Wednesday, January 26, 2011

The Funeral Debate

Published January 25, 2011
There's no denying the fact that in Dhofar everyone knows everything about everyone else. When something interesting happens, word spreads immediately and it becomes the talk of the town. This can be horrible at times and quite useful at others. By useful, I mean funerals. When someone dies, within an hour every relative, friend and acquaintance is informed and people start flocking to the funeral. Unlike other countries, funerals in Oman happen very quickly. The body of the deceased is washed, wrapped in a shroud immediately, and kissed goodbye by the closest family members. It is then taken by the men of the family to the graveyard where the burial takes place on the same day in the Islamic way followed by special funeral prayers at the mosque performed by all the male mourners. Meanwhile, the females hastily prepare the house for the funeral. Personal belongings are shoved into closets, bedding is rolled up, and the kitchen is stocked with drinks, fruit, and tea. Prayer beads, chapters of the Qur'an and boxes of Kleenex are placed at every corner, and the neighbors and close relatives send their housemaids over to help with the preparation.
While the men are at the graveyard burying the deceased, a huge tent is being installed outside the house to accommodate them upon their return. Tent companies can set up a huge funeral tent outside your home at a moment's notice. Within an hour or two, hundreds of men will have flocked to the tent to pay their respects. Meanwhile, the house will be bursting at the seams with female mourners. Close relatives spend all day at the funeral whereas distant relatives and acquaintances come to pay their respects and leave within an hour to make room for more mourners. Some women take shifts in the kitchen preparing refreshments and meals while others walk around the house with trays of coffee, tea, and drinks offering them to guests. In the house, the women usually talk quietly, cry, or read the Qur'an and pray. Some of the older women wail like banshees despite the fact that funeral wailing is un-Islamic and quite frightening. For immediate family members, the hours go by in a blur of greetings, condolences, noise, and chaos. This goes on for three long days from early morning to late at night. Everyone is expected to come and pay their respects during those three days and by the end of it all life supposedly goes back to normal.
I have mixed feelings about the whole funeral system in Oman and particularly in Dhofar, and I'm sure many of you Omanis out there share my sentiments. First of all, funerals are extremely costly. Not only do you have to serve refreshments to hundreds of people but in Dhofar usually several animals are slaughtered to feed the guests at meals. Providing lunch and dinner to that many people is no joke. Who can afford that kind of expense these days?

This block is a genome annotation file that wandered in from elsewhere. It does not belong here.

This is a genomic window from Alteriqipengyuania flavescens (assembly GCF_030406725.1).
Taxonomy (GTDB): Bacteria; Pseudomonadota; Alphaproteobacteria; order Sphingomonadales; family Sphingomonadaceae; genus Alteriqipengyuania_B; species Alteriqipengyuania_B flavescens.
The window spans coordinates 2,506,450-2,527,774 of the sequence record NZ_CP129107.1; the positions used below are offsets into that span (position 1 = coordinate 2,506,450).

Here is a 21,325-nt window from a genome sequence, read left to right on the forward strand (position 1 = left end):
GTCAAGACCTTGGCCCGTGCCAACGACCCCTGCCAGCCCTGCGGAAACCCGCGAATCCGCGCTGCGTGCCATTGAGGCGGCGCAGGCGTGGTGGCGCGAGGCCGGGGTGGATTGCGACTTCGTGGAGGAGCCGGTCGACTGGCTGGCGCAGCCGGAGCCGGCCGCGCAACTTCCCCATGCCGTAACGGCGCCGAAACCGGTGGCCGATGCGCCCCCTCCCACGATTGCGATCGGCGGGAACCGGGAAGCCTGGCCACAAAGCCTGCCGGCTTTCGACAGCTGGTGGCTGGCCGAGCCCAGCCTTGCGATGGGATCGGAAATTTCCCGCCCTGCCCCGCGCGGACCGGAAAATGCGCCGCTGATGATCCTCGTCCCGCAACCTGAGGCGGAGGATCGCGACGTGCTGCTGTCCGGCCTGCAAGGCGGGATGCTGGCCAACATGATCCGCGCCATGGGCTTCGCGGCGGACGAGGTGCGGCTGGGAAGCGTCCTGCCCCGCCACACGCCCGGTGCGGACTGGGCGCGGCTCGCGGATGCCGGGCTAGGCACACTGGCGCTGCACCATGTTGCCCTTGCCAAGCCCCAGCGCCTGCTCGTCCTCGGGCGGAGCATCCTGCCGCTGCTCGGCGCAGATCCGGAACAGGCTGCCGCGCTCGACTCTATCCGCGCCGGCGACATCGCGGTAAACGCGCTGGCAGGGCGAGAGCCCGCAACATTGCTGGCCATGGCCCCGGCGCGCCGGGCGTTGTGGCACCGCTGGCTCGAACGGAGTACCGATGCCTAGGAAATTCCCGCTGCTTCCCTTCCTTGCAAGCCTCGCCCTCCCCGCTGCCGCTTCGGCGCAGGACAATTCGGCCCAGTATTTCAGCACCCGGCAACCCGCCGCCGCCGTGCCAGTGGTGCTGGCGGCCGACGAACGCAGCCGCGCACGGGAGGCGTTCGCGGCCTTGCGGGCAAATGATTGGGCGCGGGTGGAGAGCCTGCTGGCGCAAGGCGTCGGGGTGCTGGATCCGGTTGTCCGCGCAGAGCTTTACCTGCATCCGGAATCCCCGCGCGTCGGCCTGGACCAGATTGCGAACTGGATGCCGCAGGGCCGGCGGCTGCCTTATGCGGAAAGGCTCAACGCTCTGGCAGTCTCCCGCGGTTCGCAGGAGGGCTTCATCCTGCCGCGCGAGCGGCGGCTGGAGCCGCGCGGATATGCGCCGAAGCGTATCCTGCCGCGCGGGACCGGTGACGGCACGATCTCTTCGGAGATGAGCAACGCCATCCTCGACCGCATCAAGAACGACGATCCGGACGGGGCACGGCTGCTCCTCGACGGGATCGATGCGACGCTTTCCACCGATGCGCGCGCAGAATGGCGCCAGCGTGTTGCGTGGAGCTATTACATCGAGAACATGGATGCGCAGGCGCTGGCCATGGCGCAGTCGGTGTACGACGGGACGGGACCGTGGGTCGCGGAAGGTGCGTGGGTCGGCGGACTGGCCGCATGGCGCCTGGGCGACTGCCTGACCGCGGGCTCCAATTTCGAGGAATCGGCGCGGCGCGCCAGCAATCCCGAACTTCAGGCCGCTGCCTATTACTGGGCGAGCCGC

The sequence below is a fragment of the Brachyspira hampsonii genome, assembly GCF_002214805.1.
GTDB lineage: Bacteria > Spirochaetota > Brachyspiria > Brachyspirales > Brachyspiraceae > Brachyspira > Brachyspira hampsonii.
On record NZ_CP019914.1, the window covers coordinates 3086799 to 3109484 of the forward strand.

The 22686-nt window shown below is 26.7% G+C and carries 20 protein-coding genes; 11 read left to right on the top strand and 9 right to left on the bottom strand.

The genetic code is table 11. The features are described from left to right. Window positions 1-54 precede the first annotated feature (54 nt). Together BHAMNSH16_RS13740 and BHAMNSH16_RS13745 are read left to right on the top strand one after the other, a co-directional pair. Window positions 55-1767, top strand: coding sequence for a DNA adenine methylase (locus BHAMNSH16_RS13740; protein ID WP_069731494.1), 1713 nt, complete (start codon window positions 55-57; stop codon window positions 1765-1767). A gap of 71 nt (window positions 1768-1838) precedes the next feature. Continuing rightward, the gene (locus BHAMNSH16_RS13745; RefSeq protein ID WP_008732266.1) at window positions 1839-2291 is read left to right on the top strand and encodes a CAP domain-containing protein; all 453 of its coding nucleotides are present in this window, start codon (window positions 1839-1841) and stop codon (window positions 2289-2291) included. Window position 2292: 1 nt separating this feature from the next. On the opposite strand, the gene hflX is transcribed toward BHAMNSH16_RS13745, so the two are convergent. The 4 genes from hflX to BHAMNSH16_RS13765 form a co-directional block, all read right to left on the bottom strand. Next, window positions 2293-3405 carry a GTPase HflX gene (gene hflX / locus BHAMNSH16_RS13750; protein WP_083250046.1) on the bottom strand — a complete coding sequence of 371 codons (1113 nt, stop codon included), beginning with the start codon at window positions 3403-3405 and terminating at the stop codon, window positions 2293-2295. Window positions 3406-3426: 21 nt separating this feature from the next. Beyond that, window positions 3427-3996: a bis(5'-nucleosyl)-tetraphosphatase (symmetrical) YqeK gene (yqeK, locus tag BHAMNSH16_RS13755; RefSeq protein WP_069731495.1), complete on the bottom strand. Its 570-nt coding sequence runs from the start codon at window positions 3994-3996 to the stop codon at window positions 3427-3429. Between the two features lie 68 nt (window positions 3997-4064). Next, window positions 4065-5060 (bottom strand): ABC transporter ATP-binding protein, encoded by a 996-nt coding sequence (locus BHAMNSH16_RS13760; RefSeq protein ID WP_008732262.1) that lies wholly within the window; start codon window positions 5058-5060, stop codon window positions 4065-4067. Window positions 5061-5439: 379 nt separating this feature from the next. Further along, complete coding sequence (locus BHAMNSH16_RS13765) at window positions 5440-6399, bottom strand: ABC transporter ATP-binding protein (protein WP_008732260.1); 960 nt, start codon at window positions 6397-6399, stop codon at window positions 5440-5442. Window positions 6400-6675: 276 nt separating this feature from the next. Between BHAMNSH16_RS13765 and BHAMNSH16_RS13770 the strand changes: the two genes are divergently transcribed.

Furthermore, after losing a loved one, the thought of facing hundreds of people within a few hours is emotionally and physically draining. Because men and women mourn separately, when can immediate family members comfort one another? Recently I was at a funeral where a couple had lost their child. The mother was receiving guests all day while her husband was outside in the tent doing the same. They did not see each other until midnight when everyone had left. Despite the fact that she remained strong and greeted people with a smile, I could tell all she wanted was to be alone with her husband to mourn the loss of their child. It was written all over her face. In my opinion, I don't think anyone should have to go through that.
On the other hand, the support provided by the local community is amazing. Having hundreds of people come to let you know you’re not alone in your suffering and knowing they're all praying for you and your loved ones is extremely touching. I also feel that the transitional three day mourning period is a good form of closure for the family. Recently and to the horror of the old fashioned elders in Dhofar, some families have announced they're holding shorter funerals that last only a day or two. Other families have made it clear that no meals will be provided. I don't know how they would implement that rule, but I think it's extremely sensible. How else can we improve the funeral system in Oman? Any ideas?

1 comment:

  1. Well Susan thank you for this great article. I have few points:

    - not all Omanis do the funerals the way you mentioned in terms of money spending and tents, in Dhakhlia for example we usually have big village halls we hold all kind of social activities for free and we also have what we call a funeral fund system where everyone in the village pay around 1-2 rials per month. This fund take cares of all funeral expenses from burial to meals and drinks, the relatives do not have to do a single thing, it is all taken care of. The fund has a committee doing everything.

    - Another point is that we have a timing system where the village hall closes by sunset time so that the relatives can go home to their families and rest a bit.

    - About the women, all the women in the village will go to the house of the deceased and take with them all kind of drinks and meals plus they will help cleaning and preparing anything that house need. in addition to that all the main meals like lunch will go under the funeral fund, which is usually ordering the food from restaurants so no one will have to do anything.

    Finally I am really pleased with the support that all people give during any crises.

    Sulaiman Al Toubi